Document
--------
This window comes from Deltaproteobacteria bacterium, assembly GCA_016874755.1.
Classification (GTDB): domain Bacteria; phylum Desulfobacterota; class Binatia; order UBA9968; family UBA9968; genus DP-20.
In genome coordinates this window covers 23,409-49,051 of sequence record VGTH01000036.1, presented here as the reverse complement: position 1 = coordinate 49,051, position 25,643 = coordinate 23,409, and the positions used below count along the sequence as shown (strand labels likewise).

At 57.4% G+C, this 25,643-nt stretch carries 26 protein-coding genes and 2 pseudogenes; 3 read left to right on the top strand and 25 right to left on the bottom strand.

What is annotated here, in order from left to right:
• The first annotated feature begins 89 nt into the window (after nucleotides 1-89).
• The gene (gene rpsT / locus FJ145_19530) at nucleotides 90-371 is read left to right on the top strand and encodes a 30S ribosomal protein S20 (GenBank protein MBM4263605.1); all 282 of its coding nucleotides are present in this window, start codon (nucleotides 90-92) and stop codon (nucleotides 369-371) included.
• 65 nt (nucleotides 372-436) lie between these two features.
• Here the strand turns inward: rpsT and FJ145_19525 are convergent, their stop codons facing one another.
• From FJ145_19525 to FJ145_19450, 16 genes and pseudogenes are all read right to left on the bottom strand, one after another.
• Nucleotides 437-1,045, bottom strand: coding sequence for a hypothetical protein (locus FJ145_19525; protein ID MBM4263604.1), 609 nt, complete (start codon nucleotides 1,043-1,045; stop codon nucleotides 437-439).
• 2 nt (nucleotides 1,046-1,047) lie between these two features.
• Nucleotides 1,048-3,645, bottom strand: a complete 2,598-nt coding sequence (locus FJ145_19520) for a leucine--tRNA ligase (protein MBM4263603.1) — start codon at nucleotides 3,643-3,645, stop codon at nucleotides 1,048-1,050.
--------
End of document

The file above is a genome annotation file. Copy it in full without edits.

This window comes from Deltaproteobacteria bacterium, assembly GCA_016874755.1.
Classification (GTDB): domain Bacteria; phylum Desulfobacterota; class Binatia; order UBA9968; family UBA9968; genus DP-20.
In genome coordinates this window covers 23,409-49,051 of sequence record VGTH01000036.1, presented here as the reverse complement: position 1 = coordinate 49,051, position 25,643 = coordinate 23,409, and the positions used below count along the sequence as shown (strand labels likewise).

At 57.4% G+C, this 25,643-nt stretch carries 26 protein-coding genes and 2 pseudogenes; 3 read left to right on the top strand and 25 right to left on the bottom strand.

What is annotated here, in order from left to right:
• The first annotated feature begins 89 nt into the window (after nucleotides 1-89).
• The gene (gene rpsT / locus FJ145_19530) at nucleotides 90-371 is read left to right on the top strand and encodes a 30S ribosomal protein S20 (GenBank protein MBM4263605.1); all 282 of its coding nucleotides are present in this window, start codon (nucleotides 90-92) and stop codon (nucleotides 369-371) included.
• 65 nt (nucleotides 372-436) lie between these two features.
• Here the strand turns inward: rpsT and FJ145_19525 are convergent, their stop codons facing one another.
• From FJ145_19525 to FJ145_19450, 16 genes and pseudogenes are all read right to left on the bottom strand, one after another.
• Nucleotides 437-1,045, bottom strand: coding sequence for a hypothetical protein (locus FJ145_19525; protein ID MBM4263604.1), 609 nt, complete (start codon nucleotides 1,043-1,045; stop codon nucleotides 437-439).
• 2 nt (nucleotides 1,046-1,047) lie between these two features.
• Nucleotides 1,048-3,645, bottom strand: a complete 2,598-nt coding sequence (locus FJ145_19520) for a leucine--tRNA ligase (protein MBM4263603.1) — start codon at nucleotides 3,643-3,645, stop codon at nucleotides 1,048-1,050.